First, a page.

Sexual abuse can happen in any environment, to victims of all ages, committed by people you know, including clergy members. The very people in charge of protecting the community take advantage of their positions of power to dominate and abuse their membership.
According to the Centers for Disease Control and Prevention (CDC), victims generally underreport child abuse. If you or a loved one became a victim of clergy sexual abuse, just know that you are not alone. However, filing a lawsuit against the clergy member and the religious organization can hold them responsible and potentially stop the clergy member from hurting more people.
Contact Pintas & Mullins Law Firm today at (800) 219-9622 to schedule a free consultation with a member of our legal team. The initial consultation is free, and you are under no obligation to work with us. Our Alaska clergy sexual abuse lawyers work on contingency, meaning we only receive a payment if you recover an award.
Factors Impacting Clergy Sexual Abuse
Not all clergy sexual abuse cases are the same. Clergy sexual abuse can impact different populations within the church, both adults and minors, and the risk factors can vary from person to person. These factors include:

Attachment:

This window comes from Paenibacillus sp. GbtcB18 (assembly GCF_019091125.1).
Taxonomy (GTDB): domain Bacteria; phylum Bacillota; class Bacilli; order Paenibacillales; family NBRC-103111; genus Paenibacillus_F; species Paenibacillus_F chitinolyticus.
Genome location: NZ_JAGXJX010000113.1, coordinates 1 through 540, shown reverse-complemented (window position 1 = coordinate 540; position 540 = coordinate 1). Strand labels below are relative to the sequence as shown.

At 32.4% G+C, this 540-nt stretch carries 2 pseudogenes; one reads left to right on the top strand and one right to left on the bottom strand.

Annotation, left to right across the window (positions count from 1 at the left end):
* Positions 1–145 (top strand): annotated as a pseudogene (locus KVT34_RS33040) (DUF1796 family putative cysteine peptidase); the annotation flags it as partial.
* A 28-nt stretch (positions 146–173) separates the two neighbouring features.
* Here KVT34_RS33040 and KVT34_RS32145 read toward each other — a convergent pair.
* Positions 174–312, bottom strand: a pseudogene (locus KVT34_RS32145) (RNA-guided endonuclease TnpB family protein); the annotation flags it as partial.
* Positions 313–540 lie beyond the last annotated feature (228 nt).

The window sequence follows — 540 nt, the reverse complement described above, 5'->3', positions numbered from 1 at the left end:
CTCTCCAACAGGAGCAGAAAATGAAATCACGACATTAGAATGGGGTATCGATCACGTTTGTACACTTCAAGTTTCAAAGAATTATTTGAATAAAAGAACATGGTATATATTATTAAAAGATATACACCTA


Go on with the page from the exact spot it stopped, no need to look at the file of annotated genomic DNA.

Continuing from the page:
- Liturgical laws that prohibit clergy and members from entering a sexual relationship, even between consenting adults.
- Power differences between clergy and congregation members, especially minors.
- Congregants may not feel as if they can refuse sexual advances from clergy leaders.
- Charges can vary from sexual harassment or advances to rape.
- Clergy sexual abuse can continue for years.
- You might be at a higher risk for abuse if you have a history of emotional trauma.
- Feeling that a higher power appointed the clergy leader can make it more likely that victims trust their clergy leaders, despite the abuse.
These are just some of the factors that impact clergy sexual abuse. If you have any questions about the law and how it affects the specifics of your case, you can speak with an Alaska clergy sexual abuse lawyer to receive more guidance about the next steps in your potential case and the legal implications that could impact the outcome.
Alaska Clergy Sexual Abuse Law
According to AK Statute § 47.17.020, clergy members have no legal requirement to report child abuse or neglect, making it more difficult for clergy sexual abuse cases to come to the attention of law enforcement. Sometimes, this means the abuse continues longer than it otherwise would have.
If you decide to file a personal injury lawsuit against your abuser and the religious organization that harbored them, AK Statute § 09.10.065 allows you to bring legal action at any time if the abuse rose to the level of a felony sexual assault or abuse. For misdemeanor offenses, you have three years from when you turn 18 to file, although AK Statute § 09.10.140 could provide you more time.
An Alaska clergy sexual abuse lawyer can help you determine whether you still have time to file a claim against your abuser. Call Pintas & Mullins Law Firm today for a free case review with a team member.